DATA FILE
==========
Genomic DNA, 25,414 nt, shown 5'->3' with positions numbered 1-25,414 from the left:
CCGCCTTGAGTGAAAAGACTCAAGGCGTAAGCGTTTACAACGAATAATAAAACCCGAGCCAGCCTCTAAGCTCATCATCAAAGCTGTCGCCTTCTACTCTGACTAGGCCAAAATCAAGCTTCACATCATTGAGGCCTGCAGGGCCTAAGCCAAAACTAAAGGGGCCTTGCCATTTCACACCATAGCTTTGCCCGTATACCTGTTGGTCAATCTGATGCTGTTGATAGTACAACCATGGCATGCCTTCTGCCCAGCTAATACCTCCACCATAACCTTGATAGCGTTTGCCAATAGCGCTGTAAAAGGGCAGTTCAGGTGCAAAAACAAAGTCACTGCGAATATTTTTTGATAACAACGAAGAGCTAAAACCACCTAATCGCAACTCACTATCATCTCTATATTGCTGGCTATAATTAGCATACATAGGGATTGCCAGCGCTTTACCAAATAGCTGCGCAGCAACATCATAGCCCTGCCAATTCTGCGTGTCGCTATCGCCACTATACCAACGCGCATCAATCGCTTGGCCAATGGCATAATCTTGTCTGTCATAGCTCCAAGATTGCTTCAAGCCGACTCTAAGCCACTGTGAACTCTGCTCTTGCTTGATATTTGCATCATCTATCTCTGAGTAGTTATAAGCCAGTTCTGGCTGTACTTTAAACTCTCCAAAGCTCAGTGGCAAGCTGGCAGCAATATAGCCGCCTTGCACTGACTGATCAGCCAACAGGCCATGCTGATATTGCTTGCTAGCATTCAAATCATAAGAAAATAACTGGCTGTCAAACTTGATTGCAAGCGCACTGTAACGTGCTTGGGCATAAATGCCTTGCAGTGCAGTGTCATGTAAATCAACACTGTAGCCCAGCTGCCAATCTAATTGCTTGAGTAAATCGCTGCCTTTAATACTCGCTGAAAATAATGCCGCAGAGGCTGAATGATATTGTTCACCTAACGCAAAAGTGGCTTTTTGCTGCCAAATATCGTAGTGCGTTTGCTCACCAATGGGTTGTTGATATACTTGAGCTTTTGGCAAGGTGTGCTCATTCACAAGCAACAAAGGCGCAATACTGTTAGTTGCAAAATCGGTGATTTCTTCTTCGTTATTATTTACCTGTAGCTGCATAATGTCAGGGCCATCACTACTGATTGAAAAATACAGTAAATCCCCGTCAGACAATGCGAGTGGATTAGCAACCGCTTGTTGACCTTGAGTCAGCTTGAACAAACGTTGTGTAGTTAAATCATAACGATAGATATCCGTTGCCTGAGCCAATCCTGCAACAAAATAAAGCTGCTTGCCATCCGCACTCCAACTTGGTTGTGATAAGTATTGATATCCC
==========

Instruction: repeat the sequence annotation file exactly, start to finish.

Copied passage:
Genomic DNA, 25,414 nt, shown 5'->3' with positions numbered 1-25,414 from the left:
CCGCCTTGAGTGAAAAGACTCAAGGCGTAAGCGTTTACAACGAATAATAAAACCCGAGCCAGCCTCTAAGCTCATCATCAAAGCTGTCGCCTTCTACTCTGACTAGGCCAAAATCAAGCTTCACATCATTGAGGCCTGCAGGGCCTAAGCCAAAACTAAAGGGGCCTTGCCATTTCACACCATAGCTTTGCCCGTATACCTGTTGGTCAATCTGATGCTGTTGATAGTACAACCATGGCATGCCTTCTGCCCAGCTAATACCTCCACCATAACCTTGATAGCGTTTGCCAATAGCGCTGTAAAAGGGCAGTTCAGGTGCAAAAACAAAGTCACTGCGAATATTTTTTGATAACAACGAAGAGCTAAAACCACCTAATCGCAACTCACTATCATCTCTATATTGCTGGCTATAATTAGCATACATAGGGATTGCCAGCGCTTTACCAAATAGCTGCGCAGCAACATCATAGCCCTGCCAATTCTGCGTGTCGCTATCGCCACTATACCAACGCGCATCAATCGCTTGGCCAATGGCATAATCTTGTCTGTCATAGCTCCAAGATTGCTTCAAGCCGACTCTAAGCCACTGTGAACTCTGCTCTTGCTTGATATTTGCATCATCTATCTCTGAGTAGTTATAAGCCAGTTCTGGCTGTACTTTAAACTCTCCAAAGCTCAGTGGCAAGCTGGCAGCAATATAGCCGCCTTGCACTGACTGATCAGCCAACAGGCCATGCTGATATTGCTTGCTAGCATTCAAATCATAAGAAAATAACTGGCTGTCAAACTTGATTGCAAGCGCACTGTAACGTGCTTGGGCATAAATGCCTTGCAGTGCAGTGTCATGTAAATCAACACTGTAGCCCAGCTGCCAATCTAATTGCTTGAGTAAATCGCTGCCTTTAATACTCGCTGAAAATAATGCCGCAGAGGCTGAATGATATTGTTCACCTAACGCAAAAGTGGCTTTTTGCTGCCAAATATCGTAGTGCGTTTGCTCACCAATGGGTTGTTGATATACTTGAGCTTTTGGCAAGGTGTGCTCATTCACAAGCAACAAAGGCGCAATACTGTTAGTTGCAAAATCGGTGATTTCTTCTTCGTTATTATTTACCTGTAGCTGCATAATGTCAGGGCCATCACTACTGATTGAAAAATACAGTAAATCCCCGTCAGACAATGCGAGTGGATTAGCAACCGCTTGTTGACCTTGAGTCAGCTTGAACAAACGTTGTGTAGTTAAATCATAACGATAGATATCCGTTGCCTGAGCCAATCCTGCAACAAAATAAAGCTGCTTGCCATCCGCACTCCAACTTGGTTGTGATAAGTATTGATATCCC